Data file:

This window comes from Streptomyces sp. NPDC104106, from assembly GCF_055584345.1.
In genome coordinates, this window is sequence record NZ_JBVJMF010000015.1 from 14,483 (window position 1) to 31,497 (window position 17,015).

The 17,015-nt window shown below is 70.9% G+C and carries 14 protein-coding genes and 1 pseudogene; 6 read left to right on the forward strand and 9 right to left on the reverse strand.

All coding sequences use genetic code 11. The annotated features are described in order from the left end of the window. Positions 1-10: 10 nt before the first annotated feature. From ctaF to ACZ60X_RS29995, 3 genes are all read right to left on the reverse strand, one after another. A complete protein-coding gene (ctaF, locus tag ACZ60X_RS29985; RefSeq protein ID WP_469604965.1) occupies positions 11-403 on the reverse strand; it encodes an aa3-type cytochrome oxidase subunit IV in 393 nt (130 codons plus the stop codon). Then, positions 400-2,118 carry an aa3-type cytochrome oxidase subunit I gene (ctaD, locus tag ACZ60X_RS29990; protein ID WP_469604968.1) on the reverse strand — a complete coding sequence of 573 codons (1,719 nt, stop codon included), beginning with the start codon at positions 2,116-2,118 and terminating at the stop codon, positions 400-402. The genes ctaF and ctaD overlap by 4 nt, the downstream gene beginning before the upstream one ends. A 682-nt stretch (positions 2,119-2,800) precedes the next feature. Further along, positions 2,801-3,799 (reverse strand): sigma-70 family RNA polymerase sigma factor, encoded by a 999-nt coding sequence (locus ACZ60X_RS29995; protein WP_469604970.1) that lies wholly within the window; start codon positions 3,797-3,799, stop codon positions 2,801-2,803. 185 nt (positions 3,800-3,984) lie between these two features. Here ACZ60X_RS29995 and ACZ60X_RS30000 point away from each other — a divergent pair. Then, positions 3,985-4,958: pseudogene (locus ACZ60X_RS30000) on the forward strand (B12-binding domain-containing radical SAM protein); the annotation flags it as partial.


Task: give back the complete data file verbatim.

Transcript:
This window comes from Streptomyces sp. NPDC104106, from assembly GCF_055584345.1.
In genome coordinates, this window is sequence record NZ_JBVJMF010000015.1 from 14,483 (window position 1) to 31,497 (window position 17,015).

The 17,015-nt window shown below is 70.9% G+C and carries 14 protein-coding genes and 1 pseudogene; 6 read left to right on the forward strand and 9 right to left on the reverse strand.

All coding sequences use genetic code 11. The annotated features are described in order from the left end of the window. Positions 1-10: 10 nt before the first annotated feature. From ctaF to ACZ60X_RS29995, 3 genes are all read right to left on the reverse strand, one after another. A complete protein-coding gene (ctaF, locus tag ACZ60X_RS29985; RefSeq protein ID WP_469604965.1) occupies positions 11-403 on the reverse strand; it encodes an aa3-type cytochrome oxidase subunit IV in 393 nt (130 codons plus the stop codon). Then, positions 400-2,118 carry an aa3-type cytochrome oxidase subunit I gene (ctaD, locus tag ACZ60X_RS29990; protein ID WP_469604968.1) on the reverse strand — a complete coding sequence of 573 codons (1,719 nt, stop codon included), beginning with the start codon at positions 2,116-2,118 and terminating at the stop codon, positions 400-402. The genes ctaF and ctaD overlap by 4 nt, the downstream gene beginning before the upstream one ends. A 682-nt stretch (positions 2,119-2,800) precedes the next feature. Further along, positions 2,801-3,799 (reverse strand): sigma-70 family RNA polymerase sigma factor, encoded by a 999-nt coding sequence (locus ACZ60X_RS29995; protein WP_469604970.1) that lies wholly within the window; start codon positions 3,797-3,799, stop codon positions 2,801-2,803. 185 nt (positions 3,800-3,984) lie between these two features. Here ACZ60X_RS29995 and ACZ60X_RS30000 point away from each other — a divergent pair. Then, positions 3,985-4,958: pseudogene (locus ACZ60X_RS30000) on the forward strand (B12-binding domain-containing radical SAM protein); the annotation flags it as partial.